There is a good argument, in my opinion, that Nephi might not have even been aware of much of this material that was revealed in Doctrine and Covenants 76. My sense is that most Old Testament prophets, which for Mormons include those who migrated to the Western Hemisphere as far back as the Jaredites at the time of the Tower of Babel as well as the Nephites beginning after 600 B.C., had a simple heaven/hell concept of the afterlife, not knowing much, if anything, about the three degrees of glory or even how or when the resurrection fit into the picture of ultimate salvation. We see a hint of this in Alma’s confusion about resurrection and its relation to consignment to heaven and hell. This knowledge was gradually revealed over time to successive prophets ultimately being laid out very clearly in D&C 76 and other revelations of this dispensation.

  34. I find it useful to check the readings given by General Authorities to this passage over the years in General Conference.

    Two examples:

    Marion G. Romney (Apr. 1979):

    “As we sift the ways of the world let us reject the commonly accepted attitude of expecting the government to supply us with the necessities of life. This practice, if fully adopted, will change any society from one of freedom to one of slavery. Let us contend for the gospel of work. Let us be self-reliant. Salvation is an individual matter. There will be no mass salvation. Some have mistakenly concluded from Paul’s statement—’For by grace are ye saved through faith; and that not of yourselves: it is the gift of God: Not of works’ ( Eph. 2:8–9)—some have erroneously concluded from this statement that works are not necessary.

    The truth was spoken by Nephi when he said, ‘We are saved [by grace], after all we can do’ ( 2 Ne. 25:23).

    It will require maximum effort for us to bring ourselves within the reach of the atoning blood of Jesus Christ so that we can be saved. There will be no government dole which can get us through the pearly gates. Nor will anyone go through those gates who wants to go through on the efforts of another.”

    Dallin H. Oaks (April 1998):

    “Some Christians accuse Latter-day Saints who give this answer of denying the grace of God through claiming they can earn their own salvation. We answer this accusation with the words of two Book of Mormon prophets. Nephi taught, ‘For we labor diligently … to persuade our children … to believe in Christ, and to be reconciled to God; for we know that it is by grace that we are saved, after all we can do’ ( 2 Ne. 25:23). And what is ‘all we can do’? It surely includes repentance (see Alma 24:11) and baptism, keeping the commandments, and enduring to the end. Moroni pleaded, ‘Yea, come unto Christ, and be perfected in him, and deny yourselves of all ungodliness; and if ye shall deny yourselves of all ungodliness, and love God with all your might, mind and strength, then is his grace sufficient for you, that by his grace ye may be perfect in Christ’ ( Moro. 10:32).”

  35. Bro. Jones says:

    #15:

    2 Nephi 25:23 makes me think of Matt. 7:21-23, where those who did all the outward works are rejected of the Lord. His “I never knew you” response I believe says volumes about grace and works and, as Steve mentioned, the whole aspect of “trying.” Those who truly try to keep the first great commandment will have access to His grace, and the works (and at some point, ordinances) will be a natural part of one’s ongoing relationship with Diety.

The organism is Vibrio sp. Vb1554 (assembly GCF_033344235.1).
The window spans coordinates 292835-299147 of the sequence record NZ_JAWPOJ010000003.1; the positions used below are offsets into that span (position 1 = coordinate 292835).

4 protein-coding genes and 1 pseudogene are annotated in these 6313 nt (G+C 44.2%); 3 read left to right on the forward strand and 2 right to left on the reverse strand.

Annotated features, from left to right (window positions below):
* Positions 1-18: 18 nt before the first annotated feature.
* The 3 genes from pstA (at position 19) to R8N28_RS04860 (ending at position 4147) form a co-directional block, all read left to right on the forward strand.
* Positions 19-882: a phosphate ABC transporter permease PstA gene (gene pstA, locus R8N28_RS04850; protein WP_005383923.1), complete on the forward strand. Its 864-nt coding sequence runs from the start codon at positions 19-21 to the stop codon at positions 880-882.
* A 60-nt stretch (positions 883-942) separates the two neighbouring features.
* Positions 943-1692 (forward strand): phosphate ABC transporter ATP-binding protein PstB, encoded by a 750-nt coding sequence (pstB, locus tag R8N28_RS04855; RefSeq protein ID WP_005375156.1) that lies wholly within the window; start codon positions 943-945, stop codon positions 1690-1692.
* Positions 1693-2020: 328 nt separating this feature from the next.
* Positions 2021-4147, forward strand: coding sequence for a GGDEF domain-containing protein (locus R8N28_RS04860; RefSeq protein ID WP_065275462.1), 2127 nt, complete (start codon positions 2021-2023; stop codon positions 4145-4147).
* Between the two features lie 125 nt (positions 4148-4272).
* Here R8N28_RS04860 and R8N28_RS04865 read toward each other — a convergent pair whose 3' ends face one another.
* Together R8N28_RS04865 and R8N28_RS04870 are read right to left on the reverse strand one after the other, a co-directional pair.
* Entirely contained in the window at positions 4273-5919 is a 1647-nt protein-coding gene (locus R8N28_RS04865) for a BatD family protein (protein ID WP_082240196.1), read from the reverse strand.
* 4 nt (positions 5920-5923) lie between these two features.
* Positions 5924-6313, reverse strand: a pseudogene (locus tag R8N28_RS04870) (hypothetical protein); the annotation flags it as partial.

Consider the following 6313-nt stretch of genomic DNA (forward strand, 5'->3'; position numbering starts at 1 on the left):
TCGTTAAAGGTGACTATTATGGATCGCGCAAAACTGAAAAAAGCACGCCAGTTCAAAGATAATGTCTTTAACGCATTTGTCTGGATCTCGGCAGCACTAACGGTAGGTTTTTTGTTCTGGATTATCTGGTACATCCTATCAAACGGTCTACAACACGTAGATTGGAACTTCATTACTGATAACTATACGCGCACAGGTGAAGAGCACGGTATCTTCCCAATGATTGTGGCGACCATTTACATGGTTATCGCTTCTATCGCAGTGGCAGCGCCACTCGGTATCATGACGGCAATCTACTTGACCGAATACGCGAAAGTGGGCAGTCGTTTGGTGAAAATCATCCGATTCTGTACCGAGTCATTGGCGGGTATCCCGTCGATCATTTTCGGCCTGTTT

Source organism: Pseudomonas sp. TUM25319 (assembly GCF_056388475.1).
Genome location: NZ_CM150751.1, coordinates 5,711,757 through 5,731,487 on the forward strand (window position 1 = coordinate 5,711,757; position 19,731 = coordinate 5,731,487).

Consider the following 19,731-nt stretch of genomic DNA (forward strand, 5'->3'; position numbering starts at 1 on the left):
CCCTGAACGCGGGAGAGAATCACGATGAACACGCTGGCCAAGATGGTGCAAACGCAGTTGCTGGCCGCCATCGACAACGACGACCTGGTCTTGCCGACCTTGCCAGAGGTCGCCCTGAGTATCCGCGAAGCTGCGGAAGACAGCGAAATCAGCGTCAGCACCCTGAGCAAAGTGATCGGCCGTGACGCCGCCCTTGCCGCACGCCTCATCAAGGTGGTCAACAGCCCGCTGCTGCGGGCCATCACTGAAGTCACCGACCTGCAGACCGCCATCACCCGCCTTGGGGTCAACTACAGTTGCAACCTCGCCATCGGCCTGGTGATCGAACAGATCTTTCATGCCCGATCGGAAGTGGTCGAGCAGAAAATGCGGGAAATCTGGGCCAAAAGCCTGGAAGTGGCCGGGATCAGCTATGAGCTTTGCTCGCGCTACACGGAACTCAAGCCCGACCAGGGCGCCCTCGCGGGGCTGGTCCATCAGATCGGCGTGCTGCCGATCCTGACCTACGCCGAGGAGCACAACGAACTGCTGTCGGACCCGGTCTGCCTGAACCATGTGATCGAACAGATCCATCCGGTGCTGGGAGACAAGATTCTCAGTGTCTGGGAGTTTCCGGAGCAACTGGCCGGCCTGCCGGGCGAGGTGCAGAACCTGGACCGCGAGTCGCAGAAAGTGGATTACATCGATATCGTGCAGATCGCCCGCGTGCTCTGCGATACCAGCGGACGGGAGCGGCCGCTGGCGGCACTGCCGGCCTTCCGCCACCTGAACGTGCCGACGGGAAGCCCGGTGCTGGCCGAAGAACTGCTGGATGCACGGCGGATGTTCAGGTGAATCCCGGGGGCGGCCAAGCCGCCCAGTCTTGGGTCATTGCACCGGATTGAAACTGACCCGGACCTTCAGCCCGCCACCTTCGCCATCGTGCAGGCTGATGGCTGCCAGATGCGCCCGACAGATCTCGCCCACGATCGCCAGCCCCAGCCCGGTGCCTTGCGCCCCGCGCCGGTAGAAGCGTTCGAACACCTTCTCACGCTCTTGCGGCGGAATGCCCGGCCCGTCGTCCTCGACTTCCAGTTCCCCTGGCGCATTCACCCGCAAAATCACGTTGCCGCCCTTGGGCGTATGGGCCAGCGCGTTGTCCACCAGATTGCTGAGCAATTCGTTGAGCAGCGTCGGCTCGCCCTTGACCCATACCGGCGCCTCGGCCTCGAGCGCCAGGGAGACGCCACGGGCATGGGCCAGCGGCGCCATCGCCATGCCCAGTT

I agree with the comparison to the verses from Matthew, and I believe it also seems a reasonable fit to aspects of the temple endowment. In my view, there seems to be an emphasis in Mormonism of God meeting His mortal children halfway–He does not expect them to climb to heaven unaided, but neither will He remove every choice or trial from their lives. The Final Judgment allows God the opportunity to weigh each individual’s course between those two extremes, and reward/punish/withhold accordingly.

  36. The problem with the view that we get grace after all we can do (in the subsequent sense thus) is this: who has ever done all s/he can do? Even the most heroic have more in them. Isn’t it simpler to understand the “all we can do” as a broken heart and contrite spirit? Because we can do that—a simple recognition that we not only fall short but that we don’t even do all we can do? We intend with “all you can do” that you just do your best, God will do the rest. Yet because we also have that belief about divine potential within us we REALLY mean that we in fact can do everything just right! Yet to me doing our best implies not always doing our best, sometimes just having no more in us. Not doing all we can do is part of being human, and prompts us to seek the help of Christ, as Paul suggests. The law (and any law, not just Moses’) served a great purpose: in trying to live it, he realized he couldn’t completely, and so it caused him to turn to Christ. I think it’s the same with us: we’re heaped with all these new laws, and yes should try, but we’re going to fall short, and the broken heart and contrite spirit makes us turn to Christ for help. By falling short or not doing our best I don’t mean deliberately slouching, because in that case there’d be no broken heart and contrite spirit. To me this is the heart of the gospel, yet I don’t hear much talk of it, except in passing. It always turns back to being more righteous and raising ourselves to perfection.